The African American Cultural Heritage Action Fund, an initiative which was formed four years ago in response to the deadly racial violence that took place in Charlottesville, Virginia, will award $3 million in grants to help preserve landmarks linked to Black history. According to WTTW, the recipients of the award include several civil rights sites and Black churches in Alabama, an African American heritage trail in Colorado and the church where Emmett Till’s funeral was held in Chicago in 1955.

Making the announcement on Thursday, the National Trust for Historic Preservation also revealed plans to hire a director for Save Harlem Now!, a preservation effort in New York. In addition, the fund aims to help repair the African American Museum and Library in Oakland, California, and to conduct research on enslaved people at Hacienda La Esperanza in Puerto Rico.

Brent Leggs, executive director of the fund, said the grants range from $50,000 to $150,000, helping projects in 17 states plus Puerto Rico and the District of Columbia.

“I think it is critically important to acknowledge that the nation may be rich in diverse history, but it has often done a poor job in representing that history,” Leggs said.

The National Trust for Historic Preservation describes The Action Fund as the largest effort ever to preserve sites linked to African American history.

The funding effort launched after the death of Heather Heyer, a civil rights activist who was killed when a white supremacist drove his car into a group of people during the “Unite the Right” rally in Charlottesville in 2017.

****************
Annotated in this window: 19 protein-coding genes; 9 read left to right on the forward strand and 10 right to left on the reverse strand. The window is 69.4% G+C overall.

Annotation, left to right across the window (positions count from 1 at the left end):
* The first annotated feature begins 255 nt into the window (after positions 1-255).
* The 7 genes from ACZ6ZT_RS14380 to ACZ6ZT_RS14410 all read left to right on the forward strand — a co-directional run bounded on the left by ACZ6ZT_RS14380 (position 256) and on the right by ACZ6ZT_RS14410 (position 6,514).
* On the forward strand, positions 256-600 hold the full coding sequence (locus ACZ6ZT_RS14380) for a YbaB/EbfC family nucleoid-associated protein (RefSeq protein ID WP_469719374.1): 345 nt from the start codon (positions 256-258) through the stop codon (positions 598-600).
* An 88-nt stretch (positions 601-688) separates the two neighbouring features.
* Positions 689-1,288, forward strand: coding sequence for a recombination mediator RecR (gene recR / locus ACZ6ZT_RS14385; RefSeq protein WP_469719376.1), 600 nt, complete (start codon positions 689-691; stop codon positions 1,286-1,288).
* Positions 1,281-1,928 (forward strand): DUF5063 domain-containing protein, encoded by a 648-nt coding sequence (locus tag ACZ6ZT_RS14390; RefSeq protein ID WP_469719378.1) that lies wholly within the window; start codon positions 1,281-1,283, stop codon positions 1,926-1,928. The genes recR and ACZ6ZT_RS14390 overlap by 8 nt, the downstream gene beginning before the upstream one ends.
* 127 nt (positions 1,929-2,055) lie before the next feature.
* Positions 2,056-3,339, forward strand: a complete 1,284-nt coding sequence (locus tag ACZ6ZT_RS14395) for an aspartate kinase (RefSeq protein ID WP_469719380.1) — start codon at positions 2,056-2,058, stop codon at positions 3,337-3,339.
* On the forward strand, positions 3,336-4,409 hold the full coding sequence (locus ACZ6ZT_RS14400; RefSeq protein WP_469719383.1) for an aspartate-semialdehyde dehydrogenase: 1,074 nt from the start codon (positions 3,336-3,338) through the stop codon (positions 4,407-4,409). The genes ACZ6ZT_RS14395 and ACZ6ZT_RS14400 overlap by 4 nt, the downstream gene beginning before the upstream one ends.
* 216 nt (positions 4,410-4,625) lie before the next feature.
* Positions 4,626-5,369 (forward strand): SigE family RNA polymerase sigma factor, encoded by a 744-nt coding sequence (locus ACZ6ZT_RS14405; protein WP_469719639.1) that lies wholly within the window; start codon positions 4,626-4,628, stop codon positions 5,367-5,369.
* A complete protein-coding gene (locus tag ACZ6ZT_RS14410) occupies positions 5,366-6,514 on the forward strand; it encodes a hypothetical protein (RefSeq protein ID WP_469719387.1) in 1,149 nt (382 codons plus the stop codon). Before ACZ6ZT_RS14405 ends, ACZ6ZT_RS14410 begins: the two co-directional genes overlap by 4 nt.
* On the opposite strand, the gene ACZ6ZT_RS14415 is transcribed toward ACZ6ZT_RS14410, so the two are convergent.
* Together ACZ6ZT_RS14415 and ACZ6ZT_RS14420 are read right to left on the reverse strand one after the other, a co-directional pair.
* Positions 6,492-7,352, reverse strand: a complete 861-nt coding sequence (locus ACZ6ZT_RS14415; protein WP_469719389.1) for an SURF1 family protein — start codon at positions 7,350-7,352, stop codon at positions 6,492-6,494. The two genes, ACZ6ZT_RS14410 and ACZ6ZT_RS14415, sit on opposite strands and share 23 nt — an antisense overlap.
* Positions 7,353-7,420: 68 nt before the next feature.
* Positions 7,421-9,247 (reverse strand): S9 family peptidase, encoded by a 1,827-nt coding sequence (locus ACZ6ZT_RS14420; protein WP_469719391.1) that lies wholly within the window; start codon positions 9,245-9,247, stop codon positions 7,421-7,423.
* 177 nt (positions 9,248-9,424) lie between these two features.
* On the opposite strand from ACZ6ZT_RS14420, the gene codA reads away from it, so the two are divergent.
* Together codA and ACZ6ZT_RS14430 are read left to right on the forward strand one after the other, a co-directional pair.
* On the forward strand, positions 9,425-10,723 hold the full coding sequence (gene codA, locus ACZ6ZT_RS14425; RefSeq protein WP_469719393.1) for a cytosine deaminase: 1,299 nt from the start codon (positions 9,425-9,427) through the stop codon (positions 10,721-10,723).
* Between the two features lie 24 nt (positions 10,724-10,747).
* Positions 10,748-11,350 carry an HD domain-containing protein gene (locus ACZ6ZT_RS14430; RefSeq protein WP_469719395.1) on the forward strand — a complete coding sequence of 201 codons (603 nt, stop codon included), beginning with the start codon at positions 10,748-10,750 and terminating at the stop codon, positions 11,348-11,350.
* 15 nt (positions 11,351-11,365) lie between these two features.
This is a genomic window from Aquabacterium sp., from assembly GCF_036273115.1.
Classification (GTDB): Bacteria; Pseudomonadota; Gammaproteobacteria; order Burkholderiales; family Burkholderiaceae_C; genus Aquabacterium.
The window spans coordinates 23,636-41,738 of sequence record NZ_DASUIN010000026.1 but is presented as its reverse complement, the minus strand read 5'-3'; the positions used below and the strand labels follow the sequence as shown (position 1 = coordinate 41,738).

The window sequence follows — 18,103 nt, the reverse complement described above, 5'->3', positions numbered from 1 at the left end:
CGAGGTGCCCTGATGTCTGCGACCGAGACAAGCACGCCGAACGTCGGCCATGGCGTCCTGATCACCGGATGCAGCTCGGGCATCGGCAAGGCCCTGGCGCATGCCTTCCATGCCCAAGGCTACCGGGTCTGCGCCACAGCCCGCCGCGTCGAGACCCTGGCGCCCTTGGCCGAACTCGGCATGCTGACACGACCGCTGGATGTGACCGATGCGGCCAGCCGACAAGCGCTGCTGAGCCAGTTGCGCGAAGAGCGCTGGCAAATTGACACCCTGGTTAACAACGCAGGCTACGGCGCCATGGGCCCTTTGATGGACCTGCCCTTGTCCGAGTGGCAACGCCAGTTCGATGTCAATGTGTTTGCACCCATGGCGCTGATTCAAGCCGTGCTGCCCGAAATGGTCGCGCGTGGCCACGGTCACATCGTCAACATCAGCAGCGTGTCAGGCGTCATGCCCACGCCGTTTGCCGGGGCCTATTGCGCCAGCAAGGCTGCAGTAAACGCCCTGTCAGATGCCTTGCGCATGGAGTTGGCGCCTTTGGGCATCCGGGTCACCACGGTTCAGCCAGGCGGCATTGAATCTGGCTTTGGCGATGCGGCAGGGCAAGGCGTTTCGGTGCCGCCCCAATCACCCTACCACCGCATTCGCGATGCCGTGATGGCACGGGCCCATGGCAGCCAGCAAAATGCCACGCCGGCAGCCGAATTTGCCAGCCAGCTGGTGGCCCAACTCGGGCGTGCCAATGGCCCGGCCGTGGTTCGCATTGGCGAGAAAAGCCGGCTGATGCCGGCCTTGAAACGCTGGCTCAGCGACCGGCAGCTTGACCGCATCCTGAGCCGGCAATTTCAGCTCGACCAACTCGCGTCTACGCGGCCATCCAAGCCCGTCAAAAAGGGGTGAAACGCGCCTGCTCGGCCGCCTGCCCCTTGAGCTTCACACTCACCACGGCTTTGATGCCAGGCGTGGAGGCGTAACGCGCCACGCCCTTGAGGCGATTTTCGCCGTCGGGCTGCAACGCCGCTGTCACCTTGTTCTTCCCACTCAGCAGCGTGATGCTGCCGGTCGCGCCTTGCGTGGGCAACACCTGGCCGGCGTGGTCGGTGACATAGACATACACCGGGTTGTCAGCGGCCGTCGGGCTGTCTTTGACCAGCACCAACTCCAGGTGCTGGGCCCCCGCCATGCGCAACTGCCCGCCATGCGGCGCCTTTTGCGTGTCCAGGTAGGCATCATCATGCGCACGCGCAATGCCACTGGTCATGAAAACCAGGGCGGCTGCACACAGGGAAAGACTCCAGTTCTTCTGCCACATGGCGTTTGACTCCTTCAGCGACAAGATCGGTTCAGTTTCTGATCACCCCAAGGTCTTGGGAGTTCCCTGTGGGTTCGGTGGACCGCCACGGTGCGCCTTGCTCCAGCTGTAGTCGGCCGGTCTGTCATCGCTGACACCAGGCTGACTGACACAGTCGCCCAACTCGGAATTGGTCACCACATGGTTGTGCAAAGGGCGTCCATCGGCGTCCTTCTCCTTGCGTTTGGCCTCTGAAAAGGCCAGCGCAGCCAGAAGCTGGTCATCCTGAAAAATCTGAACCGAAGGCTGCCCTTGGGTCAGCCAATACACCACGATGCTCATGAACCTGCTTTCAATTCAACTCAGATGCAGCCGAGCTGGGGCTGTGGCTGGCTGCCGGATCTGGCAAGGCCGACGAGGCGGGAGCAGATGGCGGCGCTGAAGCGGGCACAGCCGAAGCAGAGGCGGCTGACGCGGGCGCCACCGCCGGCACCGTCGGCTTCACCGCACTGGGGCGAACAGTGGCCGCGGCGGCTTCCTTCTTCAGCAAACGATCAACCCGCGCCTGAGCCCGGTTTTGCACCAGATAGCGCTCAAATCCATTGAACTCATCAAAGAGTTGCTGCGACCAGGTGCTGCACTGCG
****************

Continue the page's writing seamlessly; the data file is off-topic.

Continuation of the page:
In a statement on its website, the National Trust for Historic Preservation said the funding initiative “is about making room—within our understanding of history, preservation, and social justice—for a movement that uses preservation as a force for enacting positive social change.”

“In modeling this approach and in partnering with other organizations around the country, we challenge ourselves to realize equity-driven outcomes that benefit all Americans,” the group wrote on its website. 

According to The Atlanta Journal Constitution, five of the sites supported by the African American Cultural Heritage Action Fund are in Georgia.

“The recipients of this funding exemplify centuries of African American resilience, activism, and achievement,” Leggs said. “Some of their stories are known, and some are yet untold. Together they help document the true, complex history of our nation. By preserving these places and telling their stories, preservationists can help craft a more accurate American identity and inspire a commitment to justice.”

This content was originally published here.

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